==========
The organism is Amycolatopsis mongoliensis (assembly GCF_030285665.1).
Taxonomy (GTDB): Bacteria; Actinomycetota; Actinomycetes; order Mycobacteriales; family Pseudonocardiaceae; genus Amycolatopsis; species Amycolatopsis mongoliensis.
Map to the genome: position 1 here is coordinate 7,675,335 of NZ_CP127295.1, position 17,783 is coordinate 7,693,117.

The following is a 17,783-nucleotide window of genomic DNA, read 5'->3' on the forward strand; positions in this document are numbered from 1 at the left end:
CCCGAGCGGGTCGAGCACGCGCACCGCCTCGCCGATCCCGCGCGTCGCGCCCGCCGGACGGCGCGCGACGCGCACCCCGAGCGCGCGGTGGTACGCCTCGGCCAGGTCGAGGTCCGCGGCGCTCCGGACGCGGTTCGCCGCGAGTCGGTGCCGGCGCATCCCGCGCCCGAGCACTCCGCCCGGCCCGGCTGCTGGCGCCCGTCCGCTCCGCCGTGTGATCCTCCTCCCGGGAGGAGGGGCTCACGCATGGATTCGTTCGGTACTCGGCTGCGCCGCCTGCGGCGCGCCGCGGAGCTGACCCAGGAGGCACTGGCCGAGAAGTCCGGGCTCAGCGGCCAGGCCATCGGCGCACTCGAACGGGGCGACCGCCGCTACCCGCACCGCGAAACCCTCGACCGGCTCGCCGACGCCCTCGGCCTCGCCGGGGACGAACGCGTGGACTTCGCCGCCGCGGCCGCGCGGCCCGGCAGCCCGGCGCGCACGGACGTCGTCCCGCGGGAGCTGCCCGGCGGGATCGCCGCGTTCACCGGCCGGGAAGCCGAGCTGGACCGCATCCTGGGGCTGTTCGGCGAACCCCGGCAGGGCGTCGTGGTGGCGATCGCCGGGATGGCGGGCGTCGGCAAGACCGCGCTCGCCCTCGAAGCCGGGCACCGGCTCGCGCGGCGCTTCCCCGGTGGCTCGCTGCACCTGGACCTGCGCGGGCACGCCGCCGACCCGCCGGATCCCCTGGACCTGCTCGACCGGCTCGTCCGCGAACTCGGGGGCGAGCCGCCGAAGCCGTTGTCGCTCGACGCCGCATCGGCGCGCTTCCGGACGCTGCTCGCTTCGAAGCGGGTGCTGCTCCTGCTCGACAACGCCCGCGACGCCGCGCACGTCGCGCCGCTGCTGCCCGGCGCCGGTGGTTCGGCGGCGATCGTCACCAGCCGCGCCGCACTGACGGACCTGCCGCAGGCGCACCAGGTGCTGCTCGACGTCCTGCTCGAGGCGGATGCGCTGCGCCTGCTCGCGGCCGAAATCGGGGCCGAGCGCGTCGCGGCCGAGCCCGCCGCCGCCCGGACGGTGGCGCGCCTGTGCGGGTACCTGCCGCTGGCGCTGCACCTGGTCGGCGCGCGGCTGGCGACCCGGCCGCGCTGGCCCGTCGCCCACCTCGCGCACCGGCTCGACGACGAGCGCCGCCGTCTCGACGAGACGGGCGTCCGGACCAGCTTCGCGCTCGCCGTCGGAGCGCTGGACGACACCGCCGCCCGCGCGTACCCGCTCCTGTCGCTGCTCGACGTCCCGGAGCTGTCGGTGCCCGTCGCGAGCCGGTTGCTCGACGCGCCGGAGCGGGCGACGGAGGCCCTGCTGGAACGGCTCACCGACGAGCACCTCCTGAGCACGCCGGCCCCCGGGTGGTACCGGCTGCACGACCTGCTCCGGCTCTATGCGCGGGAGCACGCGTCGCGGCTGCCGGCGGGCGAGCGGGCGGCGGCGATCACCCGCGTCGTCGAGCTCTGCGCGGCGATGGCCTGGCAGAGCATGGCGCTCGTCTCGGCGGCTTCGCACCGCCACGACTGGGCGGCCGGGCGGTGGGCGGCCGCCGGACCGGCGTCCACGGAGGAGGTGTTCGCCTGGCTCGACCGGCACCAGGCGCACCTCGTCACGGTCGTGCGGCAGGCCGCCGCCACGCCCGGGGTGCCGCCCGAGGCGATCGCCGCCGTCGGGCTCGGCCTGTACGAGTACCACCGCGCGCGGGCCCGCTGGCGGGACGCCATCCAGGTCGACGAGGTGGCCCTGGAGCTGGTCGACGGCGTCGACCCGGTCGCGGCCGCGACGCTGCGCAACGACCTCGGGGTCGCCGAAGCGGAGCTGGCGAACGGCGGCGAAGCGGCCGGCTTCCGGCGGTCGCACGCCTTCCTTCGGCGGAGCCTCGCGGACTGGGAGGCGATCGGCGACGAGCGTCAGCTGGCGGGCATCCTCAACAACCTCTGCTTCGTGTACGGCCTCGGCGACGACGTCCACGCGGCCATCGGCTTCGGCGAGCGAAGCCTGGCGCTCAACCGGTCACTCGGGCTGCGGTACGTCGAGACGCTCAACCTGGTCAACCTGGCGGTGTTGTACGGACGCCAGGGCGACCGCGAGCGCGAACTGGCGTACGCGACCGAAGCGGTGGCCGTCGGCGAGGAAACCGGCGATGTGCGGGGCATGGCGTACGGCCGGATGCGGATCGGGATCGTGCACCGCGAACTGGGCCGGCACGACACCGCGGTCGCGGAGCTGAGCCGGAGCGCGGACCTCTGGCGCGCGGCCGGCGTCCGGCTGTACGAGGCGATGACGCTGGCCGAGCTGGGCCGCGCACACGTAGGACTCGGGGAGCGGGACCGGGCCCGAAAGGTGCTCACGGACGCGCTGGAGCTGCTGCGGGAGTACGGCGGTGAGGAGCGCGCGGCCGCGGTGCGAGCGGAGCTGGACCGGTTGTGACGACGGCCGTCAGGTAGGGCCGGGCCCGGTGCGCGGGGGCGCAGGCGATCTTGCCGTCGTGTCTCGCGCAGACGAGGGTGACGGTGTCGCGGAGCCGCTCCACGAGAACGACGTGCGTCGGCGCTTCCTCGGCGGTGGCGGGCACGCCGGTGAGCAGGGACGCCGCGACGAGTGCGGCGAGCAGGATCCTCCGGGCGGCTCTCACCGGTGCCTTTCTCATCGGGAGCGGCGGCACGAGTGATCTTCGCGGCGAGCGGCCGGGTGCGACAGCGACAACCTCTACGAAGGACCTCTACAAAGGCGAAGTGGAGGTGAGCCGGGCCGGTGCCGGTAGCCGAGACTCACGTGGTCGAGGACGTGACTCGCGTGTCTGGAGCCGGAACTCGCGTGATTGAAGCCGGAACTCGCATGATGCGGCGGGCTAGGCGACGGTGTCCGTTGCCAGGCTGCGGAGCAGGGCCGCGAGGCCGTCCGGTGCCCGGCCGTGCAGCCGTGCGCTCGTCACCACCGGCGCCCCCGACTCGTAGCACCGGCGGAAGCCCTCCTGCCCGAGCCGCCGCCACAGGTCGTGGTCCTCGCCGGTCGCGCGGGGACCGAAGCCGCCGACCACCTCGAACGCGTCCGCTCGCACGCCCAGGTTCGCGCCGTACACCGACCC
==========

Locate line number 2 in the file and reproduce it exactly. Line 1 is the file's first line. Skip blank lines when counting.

Taxonomy (GTDB): Bacteria; Actinomycetota; Actinomycetes; order Mycobacteriales; family Pseudonocardiaceae; genus Amycolatopsis; species Amycolatopsis mongoliensis.